George Patisteas/Globe staff illustration
It is one of the most common arguments made in favor of marijuana legalization: It will help end the disproportionate number of minorities arrested for pot offenses.
“It’s not only about marijuana, it’s about fixing disparities,” Boston City Councilor Tito Jackson said at a press conference Thursday, urging Massachusetts voters to approve a ballot measure next month legalizing the drug. “It’s not only about marijuana, it’s about fixing injustices.”
But data from other states show that, while legalization leads to a dramatic drop in arrests for marijuana offenses, there is still a substantial imbalance between blacks and whites.
In Colorado and Washington, where people are still detained for crimes like consuming marijuana in public or selling the drug on the black market, arrest rates remain more than twice as high for blacks as for all others after legalization, according to a study by Mike Males, a senior researcher at the Center on Juvenile and Criminal Justice.
“The underlying criminal justice problem is still there — that you have racial disparities in . . . arrest,” said Males. “That effect remains, even after marijuana is decriminalized or legalized. . . . I think it’s perfectly logical, even if it’s deplorable.”
It is a reality that even advocates for legalization acknowledge. “This is not going to solve racial disparity in policing,” said Whitney Taylor, political director of the American Civil Liberties Union of Massachusetts, at the press conference Thursday. “This is a first step.”
Indeed, as advocates and researchers point out, blacks — like whites — benefit from the overall drop in marijuana arrests.
Massachusetts already has some experience with marijuana liberalization. In 2008, voters decriminalized possession of small amounts of pot. And a report released by the ACLU at the press conference Thursday showed some of the same effects here as in states that have fully legalized the drug.
Total marijuana arrests in Massachusetts dropped from 10,260 in 2008 to 1,647 in 2014, the study found. That’s a decline of 84 percent. And the drop in arrests for marijuana possession, in particular, was even more dramatic: 93 percent.
Yet racial disparities in arrests remained. Statewide arrest rates for possession, for instance, were 3.3 times higher for blacks than for whites in 2014, the report found, even though research shows blacks and whites use marijuana at similar rates.
Opponents of legalization, which will appear as Question 4 on the state ballot, took issue with the ACLU report Thursday. The data the organization used, they pointed out, included cases where people were arrested for both marijuana offenses and other, potentially more serious crimes that may have been responsible for attracting police attention.
“This is a highly misleading report because the Yes on 4 campaign can’t tell you whether people were arrested for other serious crimes like assault, weapons possession, or impaired driving in conjunction with the marijuana charges,” said Corey Welford, a spokesman for the opposition group, the Campaign for a Safe and Healthy Massachusetts.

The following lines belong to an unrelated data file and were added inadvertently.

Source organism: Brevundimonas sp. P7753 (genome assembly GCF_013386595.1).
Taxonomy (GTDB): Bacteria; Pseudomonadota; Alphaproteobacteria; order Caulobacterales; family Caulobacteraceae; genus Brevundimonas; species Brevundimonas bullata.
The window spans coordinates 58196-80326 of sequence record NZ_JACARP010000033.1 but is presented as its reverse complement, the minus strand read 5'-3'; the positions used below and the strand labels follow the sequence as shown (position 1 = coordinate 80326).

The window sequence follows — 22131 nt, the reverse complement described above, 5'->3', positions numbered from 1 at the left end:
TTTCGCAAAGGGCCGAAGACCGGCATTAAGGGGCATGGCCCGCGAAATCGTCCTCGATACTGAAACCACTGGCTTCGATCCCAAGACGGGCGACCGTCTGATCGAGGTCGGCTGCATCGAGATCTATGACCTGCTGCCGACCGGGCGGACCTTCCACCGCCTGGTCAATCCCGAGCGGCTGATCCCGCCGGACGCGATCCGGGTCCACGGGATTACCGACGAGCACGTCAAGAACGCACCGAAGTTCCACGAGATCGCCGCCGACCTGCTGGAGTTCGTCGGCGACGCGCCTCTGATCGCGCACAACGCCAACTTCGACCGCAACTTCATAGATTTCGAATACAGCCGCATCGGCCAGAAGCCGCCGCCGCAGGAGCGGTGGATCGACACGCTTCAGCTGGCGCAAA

But Jackson, the Boston city councilor, said the ACLU study pointed to a “two-tiered system.” “In the suburbs, marijuana crimes get fixed, they get taken care of,” he said, while in the inner city, young people caught with pot wind up stuck in the criminal justice system.
Arrests can mean detention and court appearances. But state data suggest relatively few people have actually been convicted of marijuana offenses since decriminalization.
The most recent report from the Massachusetts Sentencing Commission, covering the 2013 fiscal year, showed just 20 convictions for marijuana possession statewide, with only four people incarcerated.
State officials caution that the data are incomplete. Some people, for instance, are convicted for multiple offenses. And the data may only capture cases where marijuana possession was the most serious offense.
Still, opponents of legalization argue that the apparently small number of marijuana convictions since decriminalization undercuts one of the chief arguments for making the drug fully legal.
The debate “is not about whether an adult can use marijuana in their own home — no one’s bothering them today,” said state Senator Jason Lewis, a Winchester Democrat and leading opponent of legalization, in a debate at the University of Massachusetts Boston this week.
Shanel Lindsay, a black lawyer and legalization advocate, pushed back on that argument at the press conference Thursday. Her voice catching, she told the story of being pulled over for a routine traffic violation and then arrested when the police officer spotted a small amount of the drug in her purse.
“He slapped the cuffs on me and threw me in the back of the police cruiser,” said Lindsay, who founded a biotech and medical cannabis device company. “I was sitting there, terrified, watching my car get impounded. And as we’re driving down to the station, I’m pleading with him, asking him why — why he is arresting me, why he is not just giving me a ticket.”
The experience, Lindsay suggested, helped convince her that marijuana in the age of decriminalization is a big problem — one that must be addressed with full legalization. But she did, in the end, avoid arraignment.
She said she convinced the police to weigh the drug and they found it was below the 1-ounce decriminalization limit.
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